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Floyd v. State

Alabama Court of Criminal Appeals

July 13, 2018

Cedric Jerome Floyd
State of Alabama

          Appeal from Escambia Circuit Court (CC-11-247)

         On Return to Remand

          KELLUM, JUDGE.

         On July 7, 2017, this Court remanded this case to the trial court for it to correct a deficiency in its order sentencing Cedric Jerome Floyd to death. We held that the trial court had failed to comply with the requirement in former § 13A-5-47(d), Ala. Code 1975, that it "enter specific written findings concerning the existence or nonexistence of each aggravating circumstance enumerated in Section 13A-5-49"[1]because it had failed to make findings of fact regarding the aggravating circumstance that the murder of Tina Jones was especially heinous, atrocious, or cruel when compared to other capital offenses. We directed the trial court to correct its sentencing order to include those findings and, if necessary, to reweigh the aggravating circumstances and the mitigating circumstances and to resentence Floyd. On January 29, 2018, the trial court issued an amendment to its sentencing order that complies with the statutory requirements, and we permitted the parties to file supplemental briefs on return to remand.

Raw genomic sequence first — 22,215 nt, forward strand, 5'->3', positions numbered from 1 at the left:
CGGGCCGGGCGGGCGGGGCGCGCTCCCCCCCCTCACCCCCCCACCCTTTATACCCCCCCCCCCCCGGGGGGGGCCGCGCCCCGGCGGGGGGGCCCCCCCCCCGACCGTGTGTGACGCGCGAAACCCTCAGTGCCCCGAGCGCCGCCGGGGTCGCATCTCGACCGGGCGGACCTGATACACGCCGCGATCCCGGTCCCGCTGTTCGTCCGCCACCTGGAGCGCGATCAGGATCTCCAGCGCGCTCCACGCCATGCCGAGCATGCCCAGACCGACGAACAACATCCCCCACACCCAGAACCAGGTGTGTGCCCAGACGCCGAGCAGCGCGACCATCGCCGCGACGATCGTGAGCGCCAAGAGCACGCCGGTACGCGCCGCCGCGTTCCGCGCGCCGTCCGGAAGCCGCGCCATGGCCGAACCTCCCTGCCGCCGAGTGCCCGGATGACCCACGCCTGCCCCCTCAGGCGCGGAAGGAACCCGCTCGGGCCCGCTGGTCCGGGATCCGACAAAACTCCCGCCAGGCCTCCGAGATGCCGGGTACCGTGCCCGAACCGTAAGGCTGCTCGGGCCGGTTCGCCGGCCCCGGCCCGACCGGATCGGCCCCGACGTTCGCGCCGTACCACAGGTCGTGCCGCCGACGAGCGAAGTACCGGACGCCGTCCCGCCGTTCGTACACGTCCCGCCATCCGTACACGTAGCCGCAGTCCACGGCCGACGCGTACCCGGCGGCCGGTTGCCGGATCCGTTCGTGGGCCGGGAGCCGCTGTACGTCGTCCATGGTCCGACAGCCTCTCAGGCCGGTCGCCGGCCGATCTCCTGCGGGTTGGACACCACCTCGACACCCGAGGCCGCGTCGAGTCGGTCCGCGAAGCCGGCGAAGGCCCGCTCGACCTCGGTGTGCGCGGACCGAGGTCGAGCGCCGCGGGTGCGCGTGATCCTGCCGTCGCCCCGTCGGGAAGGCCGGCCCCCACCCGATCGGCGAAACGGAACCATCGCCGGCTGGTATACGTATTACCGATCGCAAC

In our opinion remanding this case to the trial court, we addressed all the issues raised by Floyd regarding the guilt phase of his trial and the penalty phase of his trial, and we reviewed the record of the guilt phase for plain error. We found no plain error or defect in the guilt phase of the proceedings, and we affirmed Floyd's conviction for murder made capital because it was committed during the course of a burglary. See § 13A-5-40(a)(4), Ala. Code 1975. We pretermitted discussion of Floyd's remaining issues and our plain-error review of Floyd's death sentence. We now address those issues, as well as the issues Floyd raises in his supplemental brief on return to remand.


         Floyd contends that the trial court's findings in its sentencing order regarding mitigating circumstances were erroneous in three respects. (Issue X in Floyd's initial brief; Issue III in Floyd's brief on return to remand.) Floyd did not present these claims to the trial court; therefore, we review them under the plain-error rule. See Rule 45A, Ala. R. App. P.

         First, Floyd argues that the trial court did not mention in its sentencing order the following mitigating evidence he presented at the sentencing hearing: that he was sexually abused when he was a child; that he suffered multiple head traumas during his life that may have resulted in frontal lobe damage; and that his IQ dropped from 109 as a child to 82 as an adult. According to Floyd, the trial court's failure to mention this evidence in its sentencing order indicates that the court failed to consider the evidence. We disagree.